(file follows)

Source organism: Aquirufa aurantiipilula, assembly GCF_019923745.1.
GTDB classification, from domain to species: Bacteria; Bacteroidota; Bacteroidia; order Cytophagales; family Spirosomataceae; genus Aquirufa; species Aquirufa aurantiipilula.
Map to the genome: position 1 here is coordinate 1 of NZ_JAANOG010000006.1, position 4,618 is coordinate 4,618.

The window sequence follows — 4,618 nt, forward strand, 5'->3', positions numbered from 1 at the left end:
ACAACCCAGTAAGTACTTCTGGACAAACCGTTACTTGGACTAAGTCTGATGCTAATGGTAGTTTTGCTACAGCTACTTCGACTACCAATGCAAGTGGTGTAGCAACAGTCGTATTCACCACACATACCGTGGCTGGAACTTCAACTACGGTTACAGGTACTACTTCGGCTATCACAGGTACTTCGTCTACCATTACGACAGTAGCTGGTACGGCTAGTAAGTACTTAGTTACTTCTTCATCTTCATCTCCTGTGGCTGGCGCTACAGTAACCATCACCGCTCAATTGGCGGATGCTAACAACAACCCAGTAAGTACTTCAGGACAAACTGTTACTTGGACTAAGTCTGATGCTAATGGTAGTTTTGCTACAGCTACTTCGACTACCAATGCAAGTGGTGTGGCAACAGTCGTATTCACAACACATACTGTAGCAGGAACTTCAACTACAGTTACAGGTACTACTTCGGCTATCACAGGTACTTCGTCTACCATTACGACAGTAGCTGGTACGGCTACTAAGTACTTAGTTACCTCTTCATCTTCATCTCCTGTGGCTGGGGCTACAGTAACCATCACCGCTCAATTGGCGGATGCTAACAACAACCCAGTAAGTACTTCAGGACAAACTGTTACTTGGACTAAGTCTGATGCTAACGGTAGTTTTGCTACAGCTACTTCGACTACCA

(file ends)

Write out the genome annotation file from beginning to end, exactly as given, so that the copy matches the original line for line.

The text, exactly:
Source organism: Aquirufa aurantiipilula, assembly GCF_019923745.1.
GTDB classification, from domain to species: Bacteria; Bacteroidota; Bacteroidia; order Cytophagales; family Spirosomataceae; genus Aquirufa; species Aquirufa aurantiipilula.
Map to the genome: position 1 here is coordinate 1 of NZ_JAANOG010000006.1, position 4,618 is coordinate 4,618.

The window sequence follows — 4,618 nt, forward strand, 5'->3', positions numbered from 1 at the left end:
ACAACCCAGTAAGTACTTCTGGACAAACCGTTACTTGGACTAAGTCTGATGCTAATGGTAGTTTTGCTACAGCTACTTCGACTACCAATGCAAGTGGTGTAGCAACAGTCGTATTCACCACACATACCGTGGCTGGAACTTCAACTACGGTTACAGGTACTACTTCGGCTATCACAGGTACTTCGTCTACCATTACGACAGTAGCTGGTACGGCTAGTAAGTACTTAGTTACTTCTTCATCTTCATCTCCTGTGGCTGGCGCTACAGTAACCATCACCGCTCAATTGGCGGATGCTAACAACAACCCAGTAAGTACTTCAGGACAAACTGTTACTTGGACTAAGTCTGATGCTAATGGTAGTTTTGCTACAGCTACTTCGACTACCAATGCAAGTGGTGTGGCAACAGTCGTATTCACAACACATACTGTAGCAGGAACTTCAACTACAGTTACAGGTACTACTTCGGCTATCACAGGTACTTCGTCTACCATTACGACAGTAGCTGGTACGGCTACTAAGTACTTAGTTACCTCTTCATCTTCATCTCCTGTGGCTGGGGCTACAGTAACCATCACCGCTCAATTGGCGGATGCTAACAACAACCCAGTAAGTACTTCAGGACAAACTGTTACTTGGACTAAGTCTGATGCTAACGGTAGTTTTGCTACAGCTACTTCGACTACCA